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12 Jan

Rhomiela Diafante

Associate Consultant

This post originally appeared on Deluxe by Alan Jackson


What could be more important to your bottom line than your balance sheet? Could anything have a greater impact on a financial institution’s ability to survive, thrive and grow? Apparently, yes.

Data and analytics are the name of the game

Information is rapidly ascending as the greatest asset a financial company can have – at least that’s the fundamental premise of a report by global management consulting firm Oliver Wyman.

In “A Money and Information Business: The State of the Financial Services Industry 2013,” the author, Aaron Fine from Oliver Wyman, points to the growth of data availability and the increase in analysis and sharing tools as transformative factors for the financial services industry, including banks.

They argue that in order to remain viable, banks and other financial institutions will need to become information businesses, rather than continuing to operate as mere money businesses. Changing consumer expectations, behaviors and needs – and changes in the marketplace – mean financial institutions that fail to make this shift will ultimately fail entirely.

Some financial services companies have already made the transition, but not as thoroughly as they need to, the report says. Others haven’t transitioned at all and are finding themselves struggling under pressure to maintain or increase near-term earnings, and to justify their current business models in an ever-evolving marketplace.

Financial institutions have lagged behind other industries in making more effective use of information, the report’s authors state. The beginning of the information age coincided with a boom period for financial institutions. Nascent technology meant little information was available, and what could be obtained was costly and of little use. A booming economy meant banks could afford some mistakes.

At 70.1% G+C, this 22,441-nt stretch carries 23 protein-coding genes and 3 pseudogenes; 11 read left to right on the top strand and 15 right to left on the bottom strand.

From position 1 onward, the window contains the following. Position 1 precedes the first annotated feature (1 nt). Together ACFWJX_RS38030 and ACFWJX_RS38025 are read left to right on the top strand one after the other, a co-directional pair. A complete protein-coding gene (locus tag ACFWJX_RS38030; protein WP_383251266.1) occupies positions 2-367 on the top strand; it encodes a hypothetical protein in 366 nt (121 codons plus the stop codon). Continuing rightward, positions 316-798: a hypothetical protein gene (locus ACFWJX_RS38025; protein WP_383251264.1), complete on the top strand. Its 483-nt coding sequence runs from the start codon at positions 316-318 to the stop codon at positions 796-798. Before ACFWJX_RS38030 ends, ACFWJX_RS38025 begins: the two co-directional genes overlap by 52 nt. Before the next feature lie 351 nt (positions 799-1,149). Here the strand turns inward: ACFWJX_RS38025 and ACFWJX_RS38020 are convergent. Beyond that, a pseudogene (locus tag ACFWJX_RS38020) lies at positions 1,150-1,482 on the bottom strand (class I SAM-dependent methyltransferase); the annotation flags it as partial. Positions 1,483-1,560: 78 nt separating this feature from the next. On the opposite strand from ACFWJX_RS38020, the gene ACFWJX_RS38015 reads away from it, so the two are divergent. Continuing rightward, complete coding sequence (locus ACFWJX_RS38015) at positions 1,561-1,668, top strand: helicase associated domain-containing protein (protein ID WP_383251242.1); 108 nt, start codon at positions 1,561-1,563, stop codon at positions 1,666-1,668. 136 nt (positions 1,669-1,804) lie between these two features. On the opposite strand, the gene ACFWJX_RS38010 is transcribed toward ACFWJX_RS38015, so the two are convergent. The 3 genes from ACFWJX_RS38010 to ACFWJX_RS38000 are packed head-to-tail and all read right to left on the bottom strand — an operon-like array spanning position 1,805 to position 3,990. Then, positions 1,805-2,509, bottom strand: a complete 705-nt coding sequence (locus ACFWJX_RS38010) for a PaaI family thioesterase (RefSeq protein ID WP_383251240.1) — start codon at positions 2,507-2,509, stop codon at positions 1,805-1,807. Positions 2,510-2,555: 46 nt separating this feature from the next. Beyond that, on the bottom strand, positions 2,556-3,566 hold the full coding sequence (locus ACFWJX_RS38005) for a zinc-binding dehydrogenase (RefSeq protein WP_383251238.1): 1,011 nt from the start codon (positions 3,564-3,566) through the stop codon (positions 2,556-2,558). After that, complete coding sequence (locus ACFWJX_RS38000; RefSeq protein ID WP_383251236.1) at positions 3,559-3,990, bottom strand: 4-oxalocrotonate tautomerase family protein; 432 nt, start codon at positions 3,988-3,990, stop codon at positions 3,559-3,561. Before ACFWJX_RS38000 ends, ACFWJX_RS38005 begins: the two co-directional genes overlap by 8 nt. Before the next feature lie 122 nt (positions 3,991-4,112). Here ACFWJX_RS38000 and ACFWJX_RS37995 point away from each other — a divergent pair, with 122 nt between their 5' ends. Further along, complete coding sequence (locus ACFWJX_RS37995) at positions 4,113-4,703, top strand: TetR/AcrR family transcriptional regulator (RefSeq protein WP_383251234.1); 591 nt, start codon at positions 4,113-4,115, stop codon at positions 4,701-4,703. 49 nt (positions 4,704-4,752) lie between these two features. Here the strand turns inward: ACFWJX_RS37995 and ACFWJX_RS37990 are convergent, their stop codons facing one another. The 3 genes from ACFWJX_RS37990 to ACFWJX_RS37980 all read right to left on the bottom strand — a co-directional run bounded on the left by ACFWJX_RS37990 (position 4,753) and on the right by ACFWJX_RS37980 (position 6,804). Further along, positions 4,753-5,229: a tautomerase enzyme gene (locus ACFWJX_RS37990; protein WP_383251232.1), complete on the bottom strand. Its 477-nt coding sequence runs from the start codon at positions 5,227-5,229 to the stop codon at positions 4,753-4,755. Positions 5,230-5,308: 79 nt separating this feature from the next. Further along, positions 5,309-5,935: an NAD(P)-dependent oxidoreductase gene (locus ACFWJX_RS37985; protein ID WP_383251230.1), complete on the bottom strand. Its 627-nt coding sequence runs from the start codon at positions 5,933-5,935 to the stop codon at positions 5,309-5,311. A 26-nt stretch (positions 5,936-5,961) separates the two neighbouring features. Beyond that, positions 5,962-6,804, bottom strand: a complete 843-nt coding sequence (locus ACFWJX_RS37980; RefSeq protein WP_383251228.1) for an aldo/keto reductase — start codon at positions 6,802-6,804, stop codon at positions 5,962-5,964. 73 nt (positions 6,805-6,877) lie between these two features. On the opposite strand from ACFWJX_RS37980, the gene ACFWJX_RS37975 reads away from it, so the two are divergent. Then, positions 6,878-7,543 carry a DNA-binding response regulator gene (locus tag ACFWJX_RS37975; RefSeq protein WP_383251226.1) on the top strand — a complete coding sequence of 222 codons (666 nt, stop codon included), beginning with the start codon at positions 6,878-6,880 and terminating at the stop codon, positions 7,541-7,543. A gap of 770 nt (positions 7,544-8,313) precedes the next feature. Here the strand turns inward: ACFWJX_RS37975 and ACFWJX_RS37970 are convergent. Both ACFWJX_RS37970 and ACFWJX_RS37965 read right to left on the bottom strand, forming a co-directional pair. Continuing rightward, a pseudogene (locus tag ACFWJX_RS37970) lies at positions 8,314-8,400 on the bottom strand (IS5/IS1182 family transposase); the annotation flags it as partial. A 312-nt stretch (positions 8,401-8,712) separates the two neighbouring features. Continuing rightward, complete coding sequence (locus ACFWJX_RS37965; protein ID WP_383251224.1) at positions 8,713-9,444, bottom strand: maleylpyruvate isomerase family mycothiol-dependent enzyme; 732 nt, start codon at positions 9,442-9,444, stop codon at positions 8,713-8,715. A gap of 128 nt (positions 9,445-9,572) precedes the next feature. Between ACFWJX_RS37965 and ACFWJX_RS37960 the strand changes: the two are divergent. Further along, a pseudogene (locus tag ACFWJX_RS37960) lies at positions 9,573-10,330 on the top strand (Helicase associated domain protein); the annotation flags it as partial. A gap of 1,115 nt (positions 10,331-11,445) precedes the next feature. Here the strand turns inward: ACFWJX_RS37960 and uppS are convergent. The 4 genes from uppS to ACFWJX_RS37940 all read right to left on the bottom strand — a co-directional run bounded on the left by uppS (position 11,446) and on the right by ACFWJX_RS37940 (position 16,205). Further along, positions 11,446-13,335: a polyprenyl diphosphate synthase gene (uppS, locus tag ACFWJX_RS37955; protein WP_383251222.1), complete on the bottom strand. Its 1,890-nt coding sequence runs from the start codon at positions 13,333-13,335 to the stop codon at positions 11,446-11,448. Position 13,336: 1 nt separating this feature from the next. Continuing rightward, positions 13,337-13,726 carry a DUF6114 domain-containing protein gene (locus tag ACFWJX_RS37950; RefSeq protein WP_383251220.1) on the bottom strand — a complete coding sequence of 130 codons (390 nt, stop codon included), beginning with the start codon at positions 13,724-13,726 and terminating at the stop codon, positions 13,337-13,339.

Information is plentiful in 2014

In 2014, however, the information landscape has changed significantly. Information is cheaper than ever, easier to obtain and banks already collect a treasure trove of data they simply aren’t using as effectively as they could.

What’s more, increased competition, a shifting regulatory environment, changing customer expectations, and economic uncertainty mean mistakes – such as failing to adequately use the most powerful growth tool available – can cost a financial institution dearly.

Consider this illustration offered in the report. Banks already accumulate vast quantities of data on consumer payments and deposits. When analyzed and combined with other data such as social and search, that information can provide financial institutions with insight into a myriad of opportunities including offers, cross-selling, loan targeting and more.

The report points to the growth of global telecoms as an example of the potential before financial institutions. The five largest telecoms cited each started out basically offering one type of product or service, but then leveraged information to branch their business into adjacent opportunities. Thus, an online bookseller expands its operation into a variety of retail sites, and a search engine grows its business to encompass mobile devices.

The report urges caution and vigilance for traditional money businesses that contract with outside parties for data and analytics. The authors remind us that outsourcing the work of data gathering and manipulation for the purpose of making decisions for your organization does not absolve you of responsibility for the outcomes of those data-driven decisions.



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